'Velvet Strings,' Solas and Primary party

by Ted Holteen

This is the last week, I promise, that I will try to force feed you people a diet of classical music. I hope that you have taken the time and money to catch at least one performance of Music in the Mountains in the past two weeks, but if not, get on it 'cause it's over after this weekend. The orchestra members go back to pumping gas or slicing pastrami or whatever it is that classical musicians do when they're not performing. But they will not go quietly. (They're musicians, after all.) If cacophony is not your thing, then tonight (Thursday) is for you. It's the last chamber performance, with only a couple of musicians on stage, the "Keep it Simple, Stupid" method of classical music. The final two nights are in stark contrast to one another, but each will feature a full compliment of orchestral members. Saturday's program is entitled "Velvet Strings," with works by Schumann and Mendelssohn, a bit sleepy for my tastes, but some people will like it. I will attend Sunday's finale, featuring angry Russian piano work by Prokofiev and Tchaikovsky, with plenty of noise and cymbals and the aforementioned cacophony. Then Maestro Semanitzky will take his much-deserved final bow, and the classicists will retreat back to their Ethan Allen accessorized lairs, only to appear briefly in November to cast their votes, before hibernating until next spring's Music in the Mountains pre-festival fund-raisers. Go with God.

The Abbey Theatre continues to bring a mix of film and local and national music acts, with two notables in the coming week. On Friday, the Tony Trischka Band takes the stage. He (Tony) has been called "one of the most inventive banjoists alive," not by me, mind you (I wouldn't know an inventive banjoist from a duck hunter), but by industry professionals. So he's got that going for him, which is nice. (Apologies to Paramount Pictures and Bill Murray.)

On Tuesday, Aug. 10, it's one of those "must see" shows that I rarely ever see, as Solas returns to Durango. Folks at my day job are quite agog about this one, not that that alone would move me to actually go, but they've got a hook that I can't resist. Band leader Seamus Egan, in addition to playing the flute, banjo, mandolin, guitar, tin whistle, low whistle (?) and bodhran (!?!), is from my hometown of Hatboro, Penn. Clearly, he is a man of great character and worthy of your cover charge. Cocktails at 6:30 p.m., showtime at 7:30 p.m.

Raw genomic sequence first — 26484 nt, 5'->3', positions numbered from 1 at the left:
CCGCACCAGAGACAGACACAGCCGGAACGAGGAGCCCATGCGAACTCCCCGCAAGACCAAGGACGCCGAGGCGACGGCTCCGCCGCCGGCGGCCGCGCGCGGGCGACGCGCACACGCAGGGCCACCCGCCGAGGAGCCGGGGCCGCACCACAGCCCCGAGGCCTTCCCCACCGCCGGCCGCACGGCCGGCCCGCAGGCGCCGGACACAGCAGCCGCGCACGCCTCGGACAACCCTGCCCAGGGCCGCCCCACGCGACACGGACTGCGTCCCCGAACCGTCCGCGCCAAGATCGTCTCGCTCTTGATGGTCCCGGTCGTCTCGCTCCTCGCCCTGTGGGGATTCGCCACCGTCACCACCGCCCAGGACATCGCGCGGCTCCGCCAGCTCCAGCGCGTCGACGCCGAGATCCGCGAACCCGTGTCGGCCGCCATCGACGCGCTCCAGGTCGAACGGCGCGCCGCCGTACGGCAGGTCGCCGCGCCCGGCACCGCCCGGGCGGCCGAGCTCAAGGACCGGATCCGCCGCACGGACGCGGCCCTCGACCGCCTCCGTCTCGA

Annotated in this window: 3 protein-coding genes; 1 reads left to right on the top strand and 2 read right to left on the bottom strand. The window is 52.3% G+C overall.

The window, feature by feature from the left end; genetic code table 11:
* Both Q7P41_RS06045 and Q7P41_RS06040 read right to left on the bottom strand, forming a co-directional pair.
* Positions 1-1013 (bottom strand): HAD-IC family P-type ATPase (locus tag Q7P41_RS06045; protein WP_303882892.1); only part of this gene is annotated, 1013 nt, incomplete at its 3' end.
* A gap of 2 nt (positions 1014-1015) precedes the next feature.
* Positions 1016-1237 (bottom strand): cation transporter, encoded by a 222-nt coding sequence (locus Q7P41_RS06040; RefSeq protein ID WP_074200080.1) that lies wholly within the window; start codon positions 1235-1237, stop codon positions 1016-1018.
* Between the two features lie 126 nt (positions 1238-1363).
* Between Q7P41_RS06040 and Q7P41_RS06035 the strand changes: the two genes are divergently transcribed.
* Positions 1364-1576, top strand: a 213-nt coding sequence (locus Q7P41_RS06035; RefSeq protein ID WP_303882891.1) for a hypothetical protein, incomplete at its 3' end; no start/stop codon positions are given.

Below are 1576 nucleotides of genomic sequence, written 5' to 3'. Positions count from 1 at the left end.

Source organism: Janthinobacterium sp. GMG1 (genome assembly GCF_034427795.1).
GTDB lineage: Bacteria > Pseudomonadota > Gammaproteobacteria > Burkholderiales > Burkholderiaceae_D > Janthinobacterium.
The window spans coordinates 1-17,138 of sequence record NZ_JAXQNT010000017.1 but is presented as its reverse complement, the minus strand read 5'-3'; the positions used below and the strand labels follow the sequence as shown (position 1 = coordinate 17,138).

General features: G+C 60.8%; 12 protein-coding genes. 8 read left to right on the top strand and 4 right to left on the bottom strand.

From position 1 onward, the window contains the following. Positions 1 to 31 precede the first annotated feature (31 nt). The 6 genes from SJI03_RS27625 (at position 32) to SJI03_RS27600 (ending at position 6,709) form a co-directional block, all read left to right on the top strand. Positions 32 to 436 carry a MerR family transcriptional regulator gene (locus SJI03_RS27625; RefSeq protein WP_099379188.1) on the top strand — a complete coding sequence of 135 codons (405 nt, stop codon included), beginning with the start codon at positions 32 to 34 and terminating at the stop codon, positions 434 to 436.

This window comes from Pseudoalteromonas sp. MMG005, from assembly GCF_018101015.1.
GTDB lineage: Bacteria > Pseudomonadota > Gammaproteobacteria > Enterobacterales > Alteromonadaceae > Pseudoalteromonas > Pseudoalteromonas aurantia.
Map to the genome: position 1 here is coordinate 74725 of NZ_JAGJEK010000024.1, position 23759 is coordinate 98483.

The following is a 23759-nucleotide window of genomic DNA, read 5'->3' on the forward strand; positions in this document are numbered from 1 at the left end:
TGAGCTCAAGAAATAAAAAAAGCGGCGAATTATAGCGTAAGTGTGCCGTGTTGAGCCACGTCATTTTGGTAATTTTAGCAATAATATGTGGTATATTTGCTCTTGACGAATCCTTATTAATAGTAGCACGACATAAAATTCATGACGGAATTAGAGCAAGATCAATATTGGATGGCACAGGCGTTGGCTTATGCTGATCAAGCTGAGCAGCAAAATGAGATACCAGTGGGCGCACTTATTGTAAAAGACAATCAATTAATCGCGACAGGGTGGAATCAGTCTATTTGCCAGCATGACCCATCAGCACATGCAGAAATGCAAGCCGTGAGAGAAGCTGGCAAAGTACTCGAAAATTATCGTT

If it's summer and you're in Telluride, then a festival is only days away. This week, it's the Telluride Jazz Celebration , the 28th such, according to my calculations. I don't know why it's left to me to calculate that, but we'll take that up with marketing. The talent includes Leon Russell, Medeski, Martin & Wood, and even some jazz artists. I have it on good authority that while it's not the best lineup in the festival's 20-something year history, there are some good acts. Having attended a couple of these things with absolute ignorance as to any of the performers, I can attest that the atmosphere is conducive to finding and appreciating heretofore unheard of artists. The whole is truly stronger than the sum of its parts this weekend. If it'll help, the full schedule is available at www.telluridejazz.com .

No event in the coming week is as important as what will happen on Tuesday the 10th. While Solas is a nice diversion, keep your focus until you've cast your ballot in the Primary Election . This has to be one of the most hyped primaries in years, but in this case, do believe the hype. I'm not going to tell you who to vote for, but some of these races are just too important to ignore. On second thought, this is an opinion column, so I will tell you who to vote for. Colorado is on the national stage as a swing state, with longtime strongholds Nighthorse Campbell and Scott McInnis retiring and leaving a Senate and Congressional seat in the balance. Democratic Senate Primary: Mike Miles vs. Ken Salazar. One of these two will take on either Republicans Bob Schaffer or Pete Jesus Tap Dancin' Christ Coors. My pick - Miles. Republican 3rd Congressional District Primary: Five goose-stepping, budget slashing pro life oil-drilling fascists will compete to take on Democrat John Salazar for McInnis' seat. Take your pick and hope for the best. And, be careful. Don't confuse the two Salazar brothers. Ken is a former Attorney General, John is a farmer. Nothing against Ken, but here's to hoping only one gets in. There are also decisions to be made closer to home, as a La Plata County commissioner seat comes open. I will refrain from making a pick here as I will have to deal with the winners and losers face to face, and I'm a coward. Remember, you must be registered with a party to vote in the primary for that party. As a former registered Independent, I applaud such individuality, but it will prevent you from being heard until November, when it might be too late.

Feed my head. ted@ksut.org . Seriously, go vote.




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